Jaipur Literature Festival 2021
Shannon Vallor, Baille Gifford Chair in the Ethics of Data Science and Artificial Intelligence at the Edinburgh Futures Institute, and Steve Brusatte, Palaeontologist in the School of Geosciences, participate in world’s largest free literary festival.
The Jaipur Literature Festival (JLF) 2021 is the 14th edition of the world’s largest free literary festival, dubbed the ‘greatest literary show on Earth’.
Long-standing connections to Edinburgh
JLF was started in 2006 by Faith and the late John Singh. John and Faith travelled to the Edinburgh Festivals in 1999, wanting to replicate the model in Jaipur and thus set up the Jaipur Heritage International Festival which featured a small literature segment in 2006. By 2008, this segment evolved into a standalone literature festival called the Jaipur Literature Festival, the first of its kind in India.
Sanjoy Roy, Manging Director of Teamwork Arts and Festival Producer, is also no stranger to Edinburgh, bringing several Indian productions to the Edinburgh Festivals. JLF has featured several writers from Edinburgh through the years – Alexander McCall Smith, Ian Rankin, Irvine Welsh and others, and most recently in 2020, Dr Talat Ahmed, Senior Lecturer in South Asian History. The festival boasts having more University faculty from the world’s leading institutions than anywhere else over the course of the event.
It was a lot of fun to take part in this year's online-only version of the Jaipur Literature Festival. I know there has been a long-term connection between Edinburgh, the city and the university, and the festival. It really is a remarkable gathering of some of the world's most interesting writers and thinkers, and to be included in that group is really affirming.
Embracing new digital paradigms
Due to Covid-19 restrictions, this year the festival will take place online with a specially curated festival experience extending from 19-28 February. The live virtual sessions will showcase a plethora of themes curated specially for audiences across the world and bring together a diverse mix of the world’s greatest writers, thinkers, humanitarians, politicians, business leaders, sports people and entertainers to engage in thoughtful debate and dialogue.
This year, the impressive line-up includes Shannon Vallor, Baille Gifford Chair in the Ethics of Data Science and Artificial Intelligence at the Edinburgh Futures Institute, and Steve Brusatte, Palaeontologist in the School of Geosciences.
Steve's session is in collaboration with Lisa Randell entitled: The Rise and Fall of Dinosaurs and is in conversation with Pranay Lal.
Steve’s book is a stunning narrative covering more than 200 million years. We asked Steve more about his involvement in this year’s festival:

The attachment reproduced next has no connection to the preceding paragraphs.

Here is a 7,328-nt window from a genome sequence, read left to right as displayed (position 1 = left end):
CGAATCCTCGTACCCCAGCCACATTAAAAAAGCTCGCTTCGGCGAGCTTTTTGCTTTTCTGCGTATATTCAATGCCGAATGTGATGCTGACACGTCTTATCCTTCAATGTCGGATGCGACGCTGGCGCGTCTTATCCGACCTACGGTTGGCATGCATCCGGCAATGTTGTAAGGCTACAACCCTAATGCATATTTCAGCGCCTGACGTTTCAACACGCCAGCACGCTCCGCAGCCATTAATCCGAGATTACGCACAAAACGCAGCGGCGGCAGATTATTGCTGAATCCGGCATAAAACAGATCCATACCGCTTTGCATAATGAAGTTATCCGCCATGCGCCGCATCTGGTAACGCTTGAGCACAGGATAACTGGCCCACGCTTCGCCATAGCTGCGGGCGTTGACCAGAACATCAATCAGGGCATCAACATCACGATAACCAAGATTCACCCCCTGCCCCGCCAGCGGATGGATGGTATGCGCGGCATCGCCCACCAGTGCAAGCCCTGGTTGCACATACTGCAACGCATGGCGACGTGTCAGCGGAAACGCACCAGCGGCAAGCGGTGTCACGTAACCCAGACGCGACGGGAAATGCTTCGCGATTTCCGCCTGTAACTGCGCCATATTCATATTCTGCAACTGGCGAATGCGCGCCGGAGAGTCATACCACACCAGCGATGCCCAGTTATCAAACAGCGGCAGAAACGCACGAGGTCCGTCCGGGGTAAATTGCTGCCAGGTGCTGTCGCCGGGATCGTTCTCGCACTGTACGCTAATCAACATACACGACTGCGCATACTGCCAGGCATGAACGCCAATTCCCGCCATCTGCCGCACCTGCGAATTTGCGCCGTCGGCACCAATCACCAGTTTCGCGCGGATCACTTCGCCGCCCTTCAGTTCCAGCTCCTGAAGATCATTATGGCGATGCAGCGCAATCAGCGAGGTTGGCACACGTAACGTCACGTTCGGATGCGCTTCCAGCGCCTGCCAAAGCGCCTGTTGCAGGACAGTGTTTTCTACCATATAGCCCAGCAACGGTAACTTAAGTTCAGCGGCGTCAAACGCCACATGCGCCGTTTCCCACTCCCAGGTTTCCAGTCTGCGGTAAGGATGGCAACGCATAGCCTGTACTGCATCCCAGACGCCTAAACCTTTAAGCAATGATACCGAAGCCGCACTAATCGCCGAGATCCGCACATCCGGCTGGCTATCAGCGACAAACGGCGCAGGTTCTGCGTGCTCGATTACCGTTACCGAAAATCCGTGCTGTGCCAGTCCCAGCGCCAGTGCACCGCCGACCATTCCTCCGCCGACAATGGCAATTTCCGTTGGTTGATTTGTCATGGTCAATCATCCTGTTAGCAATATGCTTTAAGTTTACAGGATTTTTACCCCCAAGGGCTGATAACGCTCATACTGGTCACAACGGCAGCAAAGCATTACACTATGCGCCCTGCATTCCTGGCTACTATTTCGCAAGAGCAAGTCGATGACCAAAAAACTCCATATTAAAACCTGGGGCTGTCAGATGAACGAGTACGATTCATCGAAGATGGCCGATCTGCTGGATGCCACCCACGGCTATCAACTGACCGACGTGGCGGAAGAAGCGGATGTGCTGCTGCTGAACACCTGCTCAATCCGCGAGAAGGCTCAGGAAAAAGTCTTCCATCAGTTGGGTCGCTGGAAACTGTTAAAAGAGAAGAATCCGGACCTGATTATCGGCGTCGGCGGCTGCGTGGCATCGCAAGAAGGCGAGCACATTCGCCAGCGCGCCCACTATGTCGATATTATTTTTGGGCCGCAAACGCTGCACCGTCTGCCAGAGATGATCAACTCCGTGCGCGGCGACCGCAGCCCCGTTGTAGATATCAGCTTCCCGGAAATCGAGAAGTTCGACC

“I was able to talk about my recent book The Rise and Fall of the Dinosaurs, and the story of dinosaur evolution that I present in the book. But it was more than that. I've presented the book at various festivals over the last few years, but this one was particularly fun because I got to do an event with Professor Lisa Randall of Harvard. She wrote a book Dark Matter and the Dinosaurs, a few years back, which told the story of dark matter, through the lens of the very intriguing mystery of why the dinosaurs died. It was an asteroid, we're pretty sure, and she explores where that asteroid came from.”
“Being able to merge palaeontology with cosmology and particle physics was exhilarating. I felt like we were breezing through the mysteries of the universe, so no surprise that the 40 minutes came and went at hyper speed, like the fabric of time was being bent, and space too, seeing as I was joining from Edinburgh, Lisa from Massachusetts, and our festival hosts from India.”
You can watch Steve delve into the diverse world of dinosaurs and their ongoing legacy on 20 February at 11am IST (5.30am GMT).
Shannon’s session is entitled Technology and Change: Vision 2021
Shannon is the author of the book Technology and the Virtues: A Philosophical Guide to a Future Worth Wanting. Her work explores the philosophy and ethics of emerging science and technologies.
Our disruptive and dysfunctional times have also led to an acceleration in technologies. A new vision is emerging which takes in several leaps in human learning and opens new frontiers across disciplines. These developments are reshaping our habits, environment and our overall way of life while simultaneously opening us up to new risks within the paradox of a constantly contracting and expanding world.
We asked Shannon more about her involvement in this year’s festival: “I was asked to join the panel on ‘Technology and Change’ and I’m excited to discuss the powerful yet increasingly contested role that new technologies play in shaping the patterns and institutions of human life, regionally and globally.”
"The Jaipur Literature Festival is an ideal venue to frame this conversation in a broader and more vital cultural context, one that goes beyond the parochial visions of Silicon Valley futurists and the powers of the Global North. What futures will we create with new technologies like artificial intelligence, and who gets to be included in the ‘we’ that chooses that future? Who holds the power today to shape tomorrow? And how can ‘techno social change’ be reliably aligned with meaningful notions of human progress, social justice and sustainable flourishing, since change by itself does not entail improvement or a positive future?”
You can watch Shannon’s session on 25 February at 11.30am IST (6am GMT)